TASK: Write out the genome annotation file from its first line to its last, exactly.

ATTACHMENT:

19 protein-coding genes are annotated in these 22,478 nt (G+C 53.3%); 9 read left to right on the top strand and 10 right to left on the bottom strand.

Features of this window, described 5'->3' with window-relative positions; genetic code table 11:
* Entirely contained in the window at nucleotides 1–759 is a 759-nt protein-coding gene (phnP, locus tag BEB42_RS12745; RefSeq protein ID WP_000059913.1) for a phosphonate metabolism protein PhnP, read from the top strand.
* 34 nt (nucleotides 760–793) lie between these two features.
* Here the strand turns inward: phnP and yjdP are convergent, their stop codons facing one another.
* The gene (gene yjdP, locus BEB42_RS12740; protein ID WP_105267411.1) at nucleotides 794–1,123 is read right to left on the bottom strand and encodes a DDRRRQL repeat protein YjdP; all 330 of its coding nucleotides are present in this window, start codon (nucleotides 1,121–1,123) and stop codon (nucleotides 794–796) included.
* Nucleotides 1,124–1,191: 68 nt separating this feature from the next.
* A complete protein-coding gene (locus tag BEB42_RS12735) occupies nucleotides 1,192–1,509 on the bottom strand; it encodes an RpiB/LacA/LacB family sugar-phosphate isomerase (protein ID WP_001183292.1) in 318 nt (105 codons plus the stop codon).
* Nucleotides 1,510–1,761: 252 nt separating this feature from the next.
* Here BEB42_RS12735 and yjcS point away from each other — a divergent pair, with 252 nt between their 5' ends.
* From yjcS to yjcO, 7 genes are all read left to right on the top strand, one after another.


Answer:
19 protein-coding genes are annotated in these 22,478 nt (G+C 53.3%); 9 read left to right on the top strand and 10 right to left on the bottom strand.

Features of this window, described 5'->3' with window-relative positions; genetic code table 11:
* Entirely contained in the window at nucleotides 1–759 is a 759-nt protein-coding gene (phnP, locus tag BEB42_RS12745; RefSeq protein ID WP_000059913.1) for a phosphonate metabolism protein PhnP, read from the top strand.
* 34 nt (nucleotides 760–793) lie between these two features.
* Here the strand turns inward: phnP and yjdP are convergent, their stop codons facing one another.
* The gene (gene yjdP, locus BEB42_RS12740; protein ID WP_105267411.1) at nucleotides 794–1,123 is read right to left on the bottom strand and encodes a DDRRRQL repeat protein YjdP; all 330 of its coding nucleotides are present in this window, start codon (nucleotides 1,121–1,123) and stop codon (nucleotides 794–796) included.
* Nucleotides 1,124–1,191: 68 nt separating this feature from the next.
* A complete protein-coding gene (locus tag BEB42_RS12735) occupies nucleotides 1,192–1,509 on the bottom strand; it encodes an RpiB/LacA/LacB family sugar-phosphate isomerase (protein ID WP_001183292.1) in 318 nt (105 codons plus the stop codon).
* Nucleotides 1,510–1,761: 252 nt separating this feature from the next.
* Here BEB42_RS12735 and yjcS point away from each other — a divergent pair, with 252 nt between their 5' ends.
* From yjcS to yjcO, 7 genes are all read left to right on the top strand, one after another.